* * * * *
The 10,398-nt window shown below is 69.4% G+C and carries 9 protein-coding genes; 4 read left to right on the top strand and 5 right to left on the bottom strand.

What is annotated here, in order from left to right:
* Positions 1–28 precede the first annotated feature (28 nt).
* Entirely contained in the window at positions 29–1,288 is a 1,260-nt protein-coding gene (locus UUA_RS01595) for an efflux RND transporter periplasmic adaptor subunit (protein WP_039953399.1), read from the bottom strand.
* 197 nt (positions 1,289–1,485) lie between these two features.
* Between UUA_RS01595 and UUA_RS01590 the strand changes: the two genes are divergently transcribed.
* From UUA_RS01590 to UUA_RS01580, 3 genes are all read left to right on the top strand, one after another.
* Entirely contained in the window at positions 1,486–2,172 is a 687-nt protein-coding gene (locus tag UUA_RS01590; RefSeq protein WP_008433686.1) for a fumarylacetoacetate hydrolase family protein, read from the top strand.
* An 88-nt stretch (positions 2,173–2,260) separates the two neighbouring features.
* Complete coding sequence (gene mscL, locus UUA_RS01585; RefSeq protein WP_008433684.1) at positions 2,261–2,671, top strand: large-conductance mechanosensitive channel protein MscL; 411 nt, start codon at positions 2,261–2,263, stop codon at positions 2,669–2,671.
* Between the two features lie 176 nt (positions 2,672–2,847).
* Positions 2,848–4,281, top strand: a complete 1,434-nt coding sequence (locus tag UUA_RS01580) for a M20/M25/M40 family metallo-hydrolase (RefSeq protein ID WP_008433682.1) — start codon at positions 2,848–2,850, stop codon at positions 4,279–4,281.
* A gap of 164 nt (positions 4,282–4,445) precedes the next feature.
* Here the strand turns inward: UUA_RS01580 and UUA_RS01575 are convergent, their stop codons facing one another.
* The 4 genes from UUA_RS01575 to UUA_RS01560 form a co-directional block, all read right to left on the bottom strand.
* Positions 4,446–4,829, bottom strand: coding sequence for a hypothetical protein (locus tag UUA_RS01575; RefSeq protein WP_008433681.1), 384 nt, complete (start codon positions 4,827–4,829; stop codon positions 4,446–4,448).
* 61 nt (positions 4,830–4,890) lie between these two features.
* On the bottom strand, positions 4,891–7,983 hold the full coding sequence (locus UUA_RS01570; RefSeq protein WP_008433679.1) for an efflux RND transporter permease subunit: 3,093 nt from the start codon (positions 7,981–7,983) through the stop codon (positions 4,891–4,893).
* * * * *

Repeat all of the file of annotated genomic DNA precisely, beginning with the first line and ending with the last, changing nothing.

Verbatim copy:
The 10,398-nt window shown below is 69.4% G+C and carries 9 protein-coding genes; 4 read left to right on the top strand and 5 right to left on the bottom strand.

What is annotated here, in order from left to right:
* Positions 1–28 precede the first annotated feature (28 nt).
* Entirely contained in the window at positions 29–1,288 is a 1,260-nt protein-coding gene (locus UUA_RS01595) for an efflux RND transporter periplasmic adaptor subunit (protein WP_039953399.1), read from the bottom strand.
* 197 nt (positions 1,289–1,485) lie between these two features.
* Between UUA_RS01595 and UUA_RS01590 the strand changes: the two genes are divergently transcribed.
* From UUA_RS01590 to UUA_RS01580, 3 genes are all read left to right on the top strand, one after another.
* Entirely contained in the window at positions 1,486–2,172 is a 687-nt protein-coding gene (locus tag UUA_RS01590; RefSeq protein WP_008433686.1) for a fumarylacetoacetate hydrolase family protein, read from the top strand.
* An 88-nt stretch (positions 2,173–2,260) separates the two neighbouring features.
* Complete coding sequence (gene mscL, locus UUA_RS01585; RefSeq protein WP_008433684.1) at positions 2,261–2,671, top strand: large-conductance mechanosensitive channel protein MscL; 411 nt, start codon at positions 2,261–2,263, stop codon at positions 2,669–2,671.
* Between the two features lie 176 nt (positions 2,672–2,847).
* Positions 2,848–4,281, top strand: a complete 1,434-nt coding sequence (locus tag UUA_RS01580) for a M20/M25/M40 family metallo-hydrolase (RefSeq protein ID WP_008433682.1) — start codon at positions 2,848–2,850, stop codon at positions 4,279–4,281.
* A gap of 164 nt (positions 4,282–4,445) precedes the next feature.
* Here the strand turns inward: UUA_RS01580 and UUA_RS01575 are convergent, their stop codons facing one another.
* The 4 genes from UUA_RS01575 to UUA_RS01560 form a co-directional block, all read right to left on the bottom strand.
* Positions 4,446–4,829, bottom strand: coding sequence for a hypothetical protein (locus tag UUA_RS01575; RefSeq protein WP_008433681.1), 384 nt, complete (start codon positions 4,827–4,829; stop codon positions 4,446–4,448).
* 61 nt (positions 4,830–4,890) lie between these two features.
* On the bottom strand, positions 4,891–7,983 hold the full coding sequence (locus UUA_RS01570; RefSeq protein WP_008433679.1) for an efflux RND transporter permease subunit: 3,093 nt from the start codon (positions 7,981–7,983) through the stop codon (positions 4,891–4,893).